Theosis: Between Personal and Universal Utopia
It is often said that the first image a novice Orthodox iconographer will attempt to paint is that of the Transfiguration of Jesus Christ on Mount Tabor.1 This event in Jesus’ life describes how James, Peter, and John followed Jesus to a mountain summit where his face and clothes started radiating light, how he then conversed with Moses and Elijah, and how God himself spoke to the disciples.2 In Western Christianity the episode has been regarded as ‘misplaced resurrection account’3 or anticipation of Jesus’ resurrection4 and has consequently played only a minor role in its theology, liturgical year and art. In Eastern Orthodox Christianity, however, it is of unparalleled significance. To Orthodox believers this event speaks about the past, the present and the future of the notion, the way, and the fulfilment of theosis or deification, the Orthodox understanding of salvation and rendition on the Christian ‘principle of hope’. To them it confirms the truthfulness of the tantalising, but agonisingly vague verses of the Book of Genesis and the Psalms, in which, at the very beginning of the world, humans were created in the image and likeness of God and proclaimed to be Gods.5 It is also a pointer towards the dystopian present, revealing the means of overcoming its fragmented nature and alienation from God. Finally, it is also an indicator of the future, substantiating the hope about the establishment of the utopian kingdom of God.6 The message that is communicated to the believers is analogical: like Jesus, whose humanity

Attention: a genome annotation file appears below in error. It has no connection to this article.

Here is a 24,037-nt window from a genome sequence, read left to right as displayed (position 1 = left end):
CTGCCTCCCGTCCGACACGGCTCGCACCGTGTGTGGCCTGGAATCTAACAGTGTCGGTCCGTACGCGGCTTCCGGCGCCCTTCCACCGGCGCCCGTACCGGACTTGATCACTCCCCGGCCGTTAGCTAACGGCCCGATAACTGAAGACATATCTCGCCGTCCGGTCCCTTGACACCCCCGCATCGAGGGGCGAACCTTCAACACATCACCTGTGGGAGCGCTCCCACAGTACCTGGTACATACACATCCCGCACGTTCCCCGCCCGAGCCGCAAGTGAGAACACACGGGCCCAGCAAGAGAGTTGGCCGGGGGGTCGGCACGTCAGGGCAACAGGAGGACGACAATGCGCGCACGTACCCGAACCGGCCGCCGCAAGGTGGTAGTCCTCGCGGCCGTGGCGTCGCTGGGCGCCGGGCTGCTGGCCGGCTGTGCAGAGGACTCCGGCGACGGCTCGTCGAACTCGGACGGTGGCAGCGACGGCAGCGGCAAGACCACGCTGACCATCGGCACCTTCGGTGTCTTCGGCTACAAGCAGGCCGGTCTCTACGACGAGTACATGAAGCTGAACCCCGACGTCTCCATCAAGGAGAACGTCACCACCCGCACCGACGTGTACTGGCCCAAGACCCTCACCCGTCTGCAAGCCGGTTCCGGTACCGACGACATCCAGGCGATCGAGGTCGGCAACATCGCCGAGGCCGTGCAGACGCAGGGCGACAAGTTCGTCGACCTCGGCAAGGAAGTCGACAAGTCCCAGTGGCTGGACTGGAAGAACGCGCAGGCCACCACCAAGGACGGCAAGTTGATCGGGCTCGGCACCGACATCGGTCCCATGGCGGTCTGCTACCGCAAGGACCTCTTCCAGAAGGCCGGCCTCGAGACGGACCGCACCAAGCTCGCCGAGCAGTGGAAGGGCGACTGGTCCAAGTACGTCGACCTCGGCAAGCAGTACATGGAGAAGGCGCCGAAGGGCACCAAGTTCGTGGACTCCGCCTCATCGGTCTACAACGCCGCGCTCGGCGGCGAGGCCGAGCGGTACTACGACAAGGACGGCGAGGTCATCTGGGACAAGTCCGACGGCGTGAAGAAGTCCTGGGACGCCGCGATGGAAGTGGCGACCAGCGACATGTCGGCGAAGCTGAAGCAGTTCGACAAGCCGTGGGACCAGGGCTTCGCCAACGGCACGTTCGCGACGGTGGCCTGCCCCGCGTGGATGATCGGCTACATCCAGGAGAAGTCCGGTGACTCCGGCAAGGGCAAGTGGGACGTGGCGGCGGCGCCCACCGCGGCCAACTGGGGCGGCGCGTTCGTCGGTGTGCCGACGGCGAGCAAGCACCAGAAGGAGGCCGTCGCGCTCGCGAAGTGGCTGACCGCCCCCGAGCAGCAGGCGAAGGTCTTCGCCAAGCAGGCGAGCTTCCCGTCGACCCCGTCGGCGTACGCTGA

was divinised on the Mount, human ultimate destiny is also to become divine; like the disciples who were able to look at the divine light with their mortal eyes and communicate directly with God, heaven is also not a matter of afterlife, but of this life; like the ascent to the summit before Jesus’ transformation, the path towards the kingdom of God is also a challenging journey. Finally, like the fellowship that was established at the moment of Jesus’ transfiguration between humans (both living and dead), nature and God, the destiny of the whole world is to be transfigured in the light of the coming perfect and unending communion by overcoming various divisions and separations that in present reality exist between the divine, the human and the natural.